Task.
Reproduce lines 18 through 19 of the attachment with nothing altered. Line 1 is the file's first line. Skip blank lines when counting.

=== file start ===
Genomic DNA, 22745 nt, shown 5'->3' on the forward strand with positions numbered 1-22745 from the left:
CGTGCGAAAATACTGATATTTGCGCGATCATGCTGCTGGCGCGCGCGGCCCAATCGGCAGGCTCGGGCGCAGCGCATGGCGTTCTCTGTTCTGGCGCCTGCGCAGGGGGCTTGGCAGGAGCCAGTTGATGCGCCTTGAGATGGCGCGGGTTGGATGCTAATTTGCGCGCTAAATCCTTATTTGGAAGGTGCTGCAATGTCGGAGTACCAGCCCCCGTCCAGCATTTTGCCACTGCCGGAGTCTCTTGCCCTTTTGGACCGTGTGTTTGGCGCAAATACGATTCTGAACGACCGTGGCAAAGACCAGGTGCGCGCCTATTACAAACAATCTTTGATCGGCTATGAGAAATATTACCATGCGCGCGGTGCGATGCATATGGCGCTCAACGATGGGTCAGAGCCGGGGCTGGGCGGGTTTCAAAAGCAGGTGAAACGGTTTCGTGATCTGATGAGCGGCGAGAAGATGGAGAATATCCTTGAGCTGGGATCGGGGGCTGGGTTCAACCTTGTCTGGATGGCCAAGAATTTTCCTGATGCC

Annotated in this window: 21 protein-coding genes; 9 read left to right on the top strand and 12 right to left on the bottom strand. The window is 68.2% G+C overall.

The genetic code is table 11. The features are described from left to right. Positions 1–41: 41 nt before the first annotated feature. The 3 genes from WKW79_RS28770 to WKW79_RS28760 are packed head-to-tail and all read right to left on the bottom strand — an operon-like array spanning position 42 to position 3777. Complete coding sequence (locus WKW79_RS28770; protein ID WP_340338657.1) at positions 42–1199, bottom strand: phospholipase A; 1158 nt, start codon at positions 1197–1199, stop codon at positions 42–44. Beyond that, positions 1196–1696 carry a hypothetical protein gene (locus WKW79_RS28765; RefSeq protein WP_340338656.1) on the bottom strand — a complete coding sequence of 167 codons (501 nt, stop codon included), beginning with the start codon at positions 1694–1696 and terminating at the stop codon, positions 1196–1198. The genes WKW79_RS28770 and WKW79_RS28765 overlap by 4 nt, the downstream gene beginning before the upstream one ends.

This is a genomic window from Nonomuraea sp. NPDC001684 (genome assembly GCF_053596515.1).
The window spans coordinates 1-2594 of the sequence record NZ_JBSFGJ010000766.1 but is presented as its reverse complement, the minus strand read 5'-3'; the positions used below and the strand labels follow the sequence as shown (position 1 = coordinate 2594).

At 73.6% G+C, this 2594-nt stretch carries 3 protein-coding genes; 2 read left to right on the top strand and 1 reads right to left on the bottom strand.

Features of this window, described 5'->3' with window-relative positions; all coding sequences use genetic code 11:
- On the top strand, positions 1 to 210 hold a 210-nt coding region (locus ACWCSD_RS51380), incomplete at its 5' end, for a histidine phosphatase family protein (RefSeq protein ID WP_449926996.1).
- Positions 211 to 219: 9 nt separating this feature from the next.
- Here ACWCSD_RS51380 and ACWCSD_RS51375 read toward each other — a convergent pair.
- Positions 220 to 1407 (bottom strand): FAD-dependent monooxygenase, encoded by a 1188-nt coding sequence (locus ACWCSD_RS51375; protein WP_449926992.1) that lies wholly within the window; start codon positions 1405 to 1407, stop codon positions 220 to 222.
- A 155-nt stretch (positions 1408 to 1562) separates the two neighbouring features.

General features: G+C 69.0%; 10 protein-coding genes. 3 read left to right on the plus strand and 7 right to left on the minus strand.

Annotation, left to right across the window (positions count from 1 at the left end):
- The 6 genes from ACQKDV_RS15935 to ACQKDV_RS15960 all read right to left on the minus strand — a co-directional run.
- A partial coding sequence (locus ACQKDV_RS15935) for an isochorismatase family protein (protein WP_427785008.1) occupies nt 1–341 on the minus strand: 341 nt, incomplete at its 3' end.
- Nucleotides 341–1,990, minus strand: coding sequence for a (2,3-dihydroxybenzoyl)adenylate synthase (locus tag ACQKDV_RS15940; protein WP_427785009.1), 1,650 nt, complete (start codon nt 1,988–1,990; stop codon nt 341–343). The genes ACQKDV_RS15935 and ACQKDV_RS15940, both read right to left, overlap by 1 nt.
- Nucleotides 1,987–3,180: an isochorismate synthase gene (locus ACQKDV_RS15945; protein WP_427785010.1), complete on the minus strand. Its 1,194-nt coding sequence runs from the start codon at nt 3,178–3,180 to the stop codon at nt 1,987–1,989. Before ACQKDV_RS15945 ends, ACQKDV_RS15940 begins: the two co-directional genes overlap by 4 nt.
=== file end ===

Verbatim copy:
- Nucleotides 341–1,990, minus strand: coding sequence for a (2,3-dihydroxybenzoyl)adenylate synthase (locus tag ACQKDV_RS15940; protein WP_427785009.1), 1,650 nt, complete (start codon nt 1,988–1,990; stop codon nt 341–343). The genes ACQKDV_RS15935 and ACQKDV_RS15940, both read right to left, overlap by 1 nt.
- Nucleotides 1,987–3,180: an isochorismate synthase gene (locus ACQKDV_RS15945; protein WP_427785010.1), complete on the minus strand. Its 1,194-nt coding sequence runs from the start codon at nt 3,178–3,180 to the stop codon at nt 1,987–1,989. Before ACQKDV_RS15945 ends, ACQKDV_RS15940 begins: the two co-directional genes overlap by 4 nt.